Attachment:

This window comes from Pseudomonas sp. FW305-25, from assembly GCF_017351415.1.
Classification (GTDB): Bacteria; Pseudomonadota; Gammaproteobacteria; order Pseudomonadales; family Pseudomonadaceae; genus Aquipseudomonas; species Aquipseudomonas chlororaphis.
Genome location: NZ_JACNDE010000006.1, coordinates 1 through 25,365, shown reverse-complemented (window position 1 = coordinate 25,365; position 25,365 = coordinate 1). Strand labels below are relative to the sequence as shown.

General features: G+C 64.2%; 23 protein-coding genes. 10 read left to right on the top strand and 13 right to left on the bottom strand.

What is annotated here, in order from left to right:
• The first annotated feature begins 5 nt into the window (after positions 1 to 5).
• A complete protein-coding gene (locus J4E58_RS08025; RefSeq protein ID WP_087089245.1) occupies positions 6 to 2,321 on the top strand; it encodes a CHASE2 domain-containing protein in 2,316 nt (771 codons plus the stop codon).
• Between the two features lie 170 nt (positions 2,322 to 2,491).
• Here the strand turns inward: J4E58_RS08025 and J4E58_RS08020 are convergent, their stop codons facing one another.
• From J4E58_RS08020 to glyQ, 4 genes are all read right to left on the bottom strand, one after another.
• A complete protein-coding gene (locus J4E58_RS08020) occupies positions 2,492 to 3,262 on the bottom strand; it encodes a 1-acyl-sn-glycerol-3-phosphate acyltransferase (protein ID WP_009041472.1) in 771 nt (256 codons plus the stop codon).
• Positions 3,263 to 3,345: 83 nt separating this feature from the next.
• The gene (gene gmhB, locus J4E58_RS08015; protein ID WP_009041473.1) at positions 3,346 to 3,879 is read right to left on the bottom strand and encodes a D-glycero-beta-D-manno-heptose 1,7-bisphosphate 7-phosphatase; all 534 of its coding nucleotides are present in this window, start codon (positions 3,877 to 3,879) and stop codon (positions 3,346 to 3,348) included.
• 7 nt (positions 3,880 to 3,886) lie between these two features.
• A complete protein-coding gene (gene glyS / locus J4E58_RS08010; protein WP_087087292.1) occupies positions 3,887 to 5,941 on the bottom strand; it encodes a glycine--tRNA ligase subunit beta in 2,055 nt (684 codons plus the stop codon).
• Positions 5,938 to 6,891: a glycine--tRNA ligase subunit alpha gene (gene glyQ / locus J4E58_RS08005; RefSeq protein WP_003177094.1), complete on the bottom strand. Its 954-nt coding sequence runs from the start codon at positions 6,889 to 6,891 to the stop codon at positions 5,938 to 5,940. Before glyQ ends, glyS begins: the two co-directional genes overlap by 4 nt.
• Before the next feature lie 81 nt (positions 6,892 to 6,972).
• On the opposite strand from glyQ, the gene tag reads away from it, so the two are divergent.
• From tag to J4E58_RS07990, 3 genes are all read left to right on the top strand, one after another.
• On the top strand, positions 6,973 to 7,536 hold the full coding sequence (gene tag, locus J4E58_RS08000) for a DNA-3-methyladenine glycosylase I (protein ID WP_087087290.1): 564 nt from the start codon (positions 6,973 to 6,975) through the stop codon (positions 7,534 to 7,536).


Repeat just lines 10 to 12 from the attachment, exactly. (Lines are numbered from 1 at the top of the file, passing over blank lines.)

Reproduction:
• From J4E58_RS08020 to glyQ, 4 genes are all read right to left on the bottom strand, one after another.
• A complete protein-coding gene (locus J4E58_RS08020) occupies positions 2,492 to 3,262 on the bottom strand; it encodes a 1-acyl-sn-glycerol-3-phosphate acyltransferase (protein ID WP_009041472.1) in 771 nt (256 codons plus the stop codon).
• Positions 3,263 to 3,345: 83 nt separating this feature from the next.